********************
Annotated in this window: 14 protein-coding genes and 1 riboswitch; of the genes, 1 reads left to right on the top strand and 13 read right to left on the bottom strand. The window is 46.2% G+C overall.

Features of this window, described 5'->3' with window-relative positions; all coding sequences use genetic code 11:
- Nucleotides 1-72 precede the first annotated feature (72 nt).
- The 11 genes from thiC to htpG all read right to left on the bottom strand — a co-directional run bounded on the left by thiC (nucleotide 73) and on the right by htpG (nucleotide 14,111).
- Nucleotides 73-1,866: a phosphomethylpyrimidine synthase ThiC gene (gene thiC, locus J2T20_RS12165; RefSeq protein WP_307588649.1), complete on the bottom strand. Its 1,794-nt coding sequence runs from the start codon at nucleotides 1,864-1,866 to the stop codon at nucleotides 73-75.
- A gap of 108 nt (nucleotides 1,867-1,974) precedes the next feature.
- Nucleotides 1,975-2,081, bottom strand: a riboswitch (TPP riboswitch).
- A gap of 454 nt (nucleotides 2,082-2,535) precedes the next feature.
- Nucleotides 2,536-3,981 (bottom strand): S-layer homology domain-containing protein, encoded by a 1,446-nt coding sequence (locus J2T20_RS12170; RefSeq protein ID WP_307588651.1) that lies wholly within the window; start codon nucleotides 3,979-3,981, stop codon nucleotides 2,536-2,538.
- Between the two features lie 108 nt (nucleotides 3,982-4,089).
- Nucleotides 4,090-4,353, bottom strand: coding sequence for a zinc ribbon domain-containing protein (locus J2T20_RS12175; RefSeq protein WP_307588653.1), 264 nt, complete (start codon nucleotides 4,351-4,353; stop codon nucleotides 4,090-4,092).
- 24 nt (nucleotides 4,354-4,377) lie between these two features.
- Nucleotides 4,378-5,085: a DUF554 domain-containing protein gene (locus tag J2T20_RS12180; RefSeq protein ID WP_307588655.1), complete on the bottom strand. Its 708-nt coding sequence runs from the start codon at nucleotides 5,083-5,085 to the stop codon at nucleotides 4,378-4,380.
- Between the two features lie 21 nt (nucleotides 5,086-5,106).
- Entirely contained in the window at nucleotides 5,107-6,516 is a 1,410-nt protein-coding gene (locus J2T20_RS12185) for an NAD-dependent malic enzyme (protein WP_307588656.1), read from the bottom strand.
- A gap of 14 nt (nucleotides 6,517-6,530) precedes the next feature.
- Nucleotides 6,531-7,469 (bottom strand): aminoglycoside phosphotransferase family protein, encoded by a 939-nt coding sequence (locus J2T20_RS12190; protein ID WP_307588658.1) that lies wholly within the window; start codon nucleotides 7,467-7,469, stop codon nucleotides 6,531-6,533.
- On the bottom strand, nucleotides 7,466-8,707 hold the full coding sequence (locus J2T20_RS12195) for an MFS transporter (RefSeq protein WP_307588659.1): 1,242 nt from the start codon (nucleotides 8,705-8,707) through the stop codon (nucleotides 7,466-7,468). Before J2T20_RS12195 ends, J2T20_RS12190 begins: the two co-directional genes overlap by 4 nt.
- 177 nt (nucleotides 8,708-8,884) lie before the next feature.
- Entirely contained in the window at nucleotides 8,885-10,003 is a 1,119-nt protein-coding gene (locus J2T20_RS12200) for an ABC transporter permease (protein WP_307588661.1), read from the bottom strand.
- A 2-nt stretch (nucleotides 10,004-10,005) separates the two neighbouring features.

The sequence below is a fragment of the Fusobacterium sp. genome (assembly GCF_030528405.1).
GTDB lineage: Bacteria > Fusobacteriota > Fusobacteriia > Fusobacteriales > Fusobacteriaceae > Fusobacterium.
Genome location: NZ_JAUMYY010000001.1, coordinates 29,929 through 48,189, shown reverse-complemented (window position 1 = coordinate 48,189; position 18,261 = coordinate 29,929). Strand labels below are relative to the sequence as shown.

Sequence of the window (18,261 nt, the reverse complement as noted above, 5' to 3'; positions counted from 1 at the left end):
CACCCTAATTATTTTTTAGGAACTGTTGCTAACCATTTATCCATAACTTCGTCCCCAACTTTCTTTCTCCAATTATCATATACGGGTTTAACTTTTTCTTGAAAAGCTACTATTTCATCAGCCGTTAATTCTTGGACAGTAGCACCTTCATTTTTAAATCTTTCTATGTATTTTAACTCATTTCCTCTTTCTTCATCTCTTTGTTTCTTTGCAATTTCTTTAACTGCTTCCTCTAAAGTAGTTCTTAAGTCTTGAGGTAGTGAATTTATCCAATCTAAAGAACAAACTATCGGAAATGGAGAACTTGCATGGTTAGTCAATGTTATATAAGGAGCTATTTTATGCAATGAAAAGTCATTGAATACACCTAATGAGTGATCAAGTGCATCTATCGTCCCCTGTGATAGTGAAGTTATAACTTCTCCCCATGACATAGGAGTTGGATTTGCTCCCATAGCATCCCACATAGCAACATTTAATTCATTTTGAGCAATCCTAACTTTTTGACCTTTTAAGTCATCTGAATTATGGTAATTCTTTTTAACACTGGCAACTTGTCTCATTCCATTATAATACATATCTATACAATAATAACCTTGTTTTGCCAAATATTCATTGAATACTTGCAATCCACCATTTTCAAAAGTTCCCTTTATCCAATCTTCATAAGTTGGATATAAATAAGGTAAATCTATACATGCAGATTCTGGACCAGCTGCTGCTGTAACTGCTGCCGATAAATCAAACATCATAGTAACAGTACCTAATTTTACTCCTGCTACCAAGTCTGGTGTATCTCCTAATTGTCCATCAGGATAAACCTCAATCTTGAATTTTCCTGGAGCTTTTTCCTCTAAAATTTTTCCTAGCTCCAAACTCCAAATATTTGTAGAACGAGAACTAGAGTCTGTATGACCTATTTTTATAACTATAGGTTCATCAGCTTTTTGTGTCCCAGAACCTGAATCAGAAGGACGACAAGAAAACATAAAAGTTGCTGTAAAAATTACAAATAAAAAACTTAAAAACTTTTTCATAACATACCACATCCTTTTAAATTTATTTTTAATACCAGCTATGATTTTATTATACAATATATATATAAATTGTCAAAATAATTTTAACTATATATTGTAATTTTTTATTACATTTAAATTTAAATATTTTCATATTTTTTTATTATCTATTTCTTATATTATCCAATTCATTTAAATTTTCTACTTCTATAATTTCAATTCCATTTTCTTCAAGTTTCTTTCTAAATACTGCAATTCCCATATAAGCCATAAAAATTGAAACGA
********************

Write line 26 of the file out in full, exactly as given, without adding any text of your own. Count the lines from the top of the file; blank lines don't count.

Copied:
CACCCTAATTATTTTTTAGGAACTGTTGCTAACCATTTATCCATAACTTCGTCCCCAACTTTCTTTCTCCAATTATCATATACGGGTTTAACTTTTTCTTGAAAAGCTACTATTTCATCAGCCGTTAATTCTTGGACAGTAGCACCTTCATTTTTAAATCTTTCTATGTATTTTAACTCATTTCCTCTTTCTTCATCTCTTTGTTTCTTTGCAATTTCTTTAACTGCTTCCTCTAAAGTAGTTCTTAAGTCTTGAGGTAGTGAATTTATCCAATCTAAAGAACAAACTATCGGAAATGGAGAACTTGCATGGTTAGTCAATGTTATATAAGGAGCTATTTTATGCAATGAAAAGTCATTGAATACACCTAATGAGTGATCAAGTGCATCTATCGTCCCCTGTGATAGTGAAGTTATAACTTCTCCCCATGACATAGGAGTTGGATTTGCTCCCATAGCATCCCACATAGCAACATTTAATTCATTTTGAGCAATCCTAACTTTTTGACCTTTTAAGTCATCTGAATTATGGTAATTCTTTTTAACACTGGCAACTTGTCTCATTCCATTATAATACATATCTATACAATAATAACCTTGTTTTGCCAAATATTCATTGAATACTTGCAATCCACCATTTTCAAAAGTTCCCTTTATCCAATCTTCATAAGTTGGATATAAATAAGGTAAATCTATACATGCAGATTCTGGACCAGCTGCTGCTGTAACTGCTGCCGATAAATCAAACATCATAGTAACAGTACCTAATTTTACTCCTGCTACCAAGTCTGGTGTATCTCCTAATTGTCCATCAGGATAAACCTCAATCTTGAATTTTCCTGGAGCTTTTTCCTCTAAAATTTTTCCTAGCTCCAAACTCCAAATATTTGTAGAACGAGAACTAGAGTCTGTATGACCTATTTTTATAACTATAGGTTCATCAGCTTTTTGTGTCCCAGAACCTGAATCAGAAGGACGACAAGAAAACATAAAAGTTGCTGTAAAAATTACAAATAAAAAACTTAAAAACTTTTTCATAACATACCACATCCTTTTAAATTTATTTTTAATACCAGCTATGATTTTATTATACAATATATATATAAATTGTCAAAATAATTTTAACTATATATTGTAATTTTTTATTACATTTAAATTTAAATATTTTCATATTTTTTTATTATCTATTTCTTATATTATCCAATTCATTTAAATTTTCTACTTCTATAATTTCAATTCCATTTTCTTCAAGTTTCTTTCTAAATACTGCAATTCCCATATAAGCCATAAAAATTGAAACGA